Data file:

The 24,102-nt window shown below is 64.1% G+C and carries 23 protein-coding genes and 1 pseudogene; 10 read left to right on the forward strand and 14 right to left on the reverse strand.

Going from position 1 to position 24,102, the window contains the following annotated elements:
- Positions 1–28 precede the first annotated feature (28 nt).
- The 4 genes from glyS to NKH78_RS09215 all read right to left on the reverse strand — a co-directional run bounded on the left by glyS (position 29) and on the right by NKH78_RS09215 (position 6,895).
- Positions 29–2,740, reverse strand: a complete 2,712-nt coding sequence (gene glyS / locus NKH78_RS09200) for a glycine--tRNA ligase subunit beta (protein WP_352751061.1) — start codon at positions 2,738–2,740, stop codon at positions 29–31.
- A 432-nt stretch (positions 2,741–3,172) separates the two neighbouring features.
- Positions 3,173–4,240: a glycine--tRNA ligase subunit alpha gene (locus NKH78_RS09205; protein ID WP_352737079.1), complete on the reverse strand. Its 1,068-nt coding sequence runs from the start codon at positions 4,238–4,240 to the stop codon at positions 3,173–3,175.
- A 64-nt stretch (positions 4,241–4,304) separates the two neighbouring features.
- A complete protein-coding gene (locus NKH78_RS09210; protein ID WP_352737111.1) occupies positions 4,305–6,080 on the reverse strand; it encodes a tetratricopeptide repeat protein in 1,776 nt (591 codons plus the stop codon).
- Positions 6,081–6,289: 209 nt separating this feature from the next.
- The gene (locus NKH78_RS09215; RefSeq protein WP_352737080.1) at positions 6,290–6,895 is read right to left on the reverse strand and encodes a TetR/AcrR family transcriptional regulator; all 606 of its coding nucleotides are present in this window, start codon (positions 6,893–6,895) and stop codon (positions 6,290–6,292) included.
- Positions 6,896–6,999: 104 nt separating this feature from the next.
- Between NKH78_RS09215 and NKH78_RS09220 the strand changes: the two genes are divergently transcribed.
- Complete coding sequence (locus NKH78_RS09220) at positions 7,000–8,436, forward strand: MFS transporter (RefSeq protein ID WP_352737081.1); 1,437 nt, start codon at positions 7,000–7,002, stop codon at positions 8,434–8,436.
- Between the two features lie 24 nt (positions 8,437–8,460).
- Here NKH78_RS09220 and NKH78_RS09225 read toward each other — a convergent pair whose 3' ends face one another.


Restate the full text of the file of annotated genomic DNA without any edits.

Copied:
The 24,102-nt window shown below is 64.1% G+C and carries 23 protein-coding genes and 1 pseudogene; 10 read left to right on the forward strand and 14 right to left on the reverse strand.

Going from position 1 to position 24,102, the window contains the following annotated elements:
- Positions 1–28 precede the first annotated feature (28 nt).
- The 4 genes from glyS to NKH78_RS09215 all read right to left on the reverse strand — a co-directional run bounded on the left by glyS (position 29) and on the right by NKH78_RS09215 (position 6,895).
- Positions 29–2,740, reverse strand: a complete 2,712-nt coding sequence (gene glyS / locus NKH78_RS09200) for a glycine--tRNA ligase subunit beta (protein WP_352751061.1) — start codon at positions 2,738–2,740, stop codon at positions 29–31.
- A 432-nt stretch (positions 2,741–3,172) separates the two neighbouring features.
- Positions 3,173–4,240: a glycine--tRNA ligase subunit alpha gene (locus NKH78_RS09205; protein ID WP_352737079.1), complete on the reverse strand. Its 1,068-nt coding sequence runs from the start codon at positions 4,238–4,240 to the stop codon at positions 3,173–3,175.
- A 64-nt stretch (positions 4,241–4,304) separates the two neighbouring features.
- A complete protein-coding gene (locus NKH78_RS09210; protein ID WP_352737111.1) occupies positions 4,305–6,080 on the reverse strand; it encodes a tetratricopeptide repeat protein in 1,776 nt (591 codons plus the stop codon).
- Positions 6,081–6,289: 209 nt separating this feature from the next.
- The gene (locus NKH78_RS09215; RefSeq protein WP_352737080.1) at positions 6,290–6,895 is read right to left on the reverse strand and encodes a TetR/AcrR family transcriptional regulator; all 606 of its coding nucleotides are present in this window, start codon (positions 6,893–6,895) and stop codon (positions 6,290–6,292) included.
- Positions 6,896–6,999: 104 nt separating this feature from the next.
- Between NKH78_RS09215 and NKH78_RS09220 the strand changes: the two genes are divergently transcribed.
- Complete coding sequence (locus NKH78_RS09220) at positions 7,000–8,436, forward strand: MFS transporter (RefSeq protein ID WP_352737081.1); 1,437 nt, start codon at positions 7,000–7,002, stop codon at positions 8,434–8,436.
- Between the two features lie 24 nt (positions 8,437–8,460).
- Here NKH78_RS09220 and NKH78_RS09225 read toward each other — a convergent pair whose 3' ends face one another.